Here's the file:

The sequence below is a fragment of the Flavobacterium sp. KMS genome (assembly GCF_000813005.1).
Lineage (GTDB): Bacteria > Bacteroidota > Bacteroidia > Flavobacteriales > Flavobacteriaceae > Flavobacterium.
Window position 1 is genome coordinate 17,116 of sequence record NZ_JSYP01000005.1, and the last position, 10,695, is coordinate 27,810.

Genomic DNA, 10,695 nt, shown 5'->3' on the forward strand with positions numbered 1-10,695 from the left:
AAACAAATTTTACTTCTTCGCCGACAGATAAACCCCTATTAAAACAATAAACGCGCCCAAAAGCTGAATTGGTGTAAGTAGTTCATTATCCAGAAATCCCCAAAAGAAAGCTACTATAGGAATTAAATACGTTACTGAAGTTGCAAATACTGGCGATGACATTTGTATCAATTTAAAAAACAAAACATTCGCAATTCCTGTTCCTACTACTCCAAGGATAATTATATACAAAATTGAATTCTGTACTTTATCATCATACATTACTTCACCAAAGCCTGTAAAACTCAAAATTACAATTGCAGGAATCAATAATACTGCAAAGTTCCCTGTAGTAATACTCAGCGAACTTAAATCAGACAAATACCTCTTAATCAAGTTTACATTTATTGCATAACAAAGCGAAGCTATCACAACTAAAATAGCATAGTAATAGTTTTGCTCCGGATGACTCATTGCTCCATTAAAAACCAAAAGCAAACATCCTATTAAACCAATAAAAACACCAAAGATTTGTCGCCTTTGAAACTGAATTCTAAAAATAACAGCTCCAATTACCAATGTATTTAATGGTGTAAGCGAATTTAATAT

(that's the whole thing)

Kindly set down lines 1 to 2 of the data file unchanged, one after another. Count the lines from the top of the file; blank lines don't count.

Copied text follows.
The sequence below is a fragment of the Flavobacterium sp. KMS genome (assembly GCF_000813005.1).
Lineage (GTDB): Bacteria > Bacteroidota > Bacteroidia > Flavobacteriales > Flavobacteriaceae > Flavobacterium.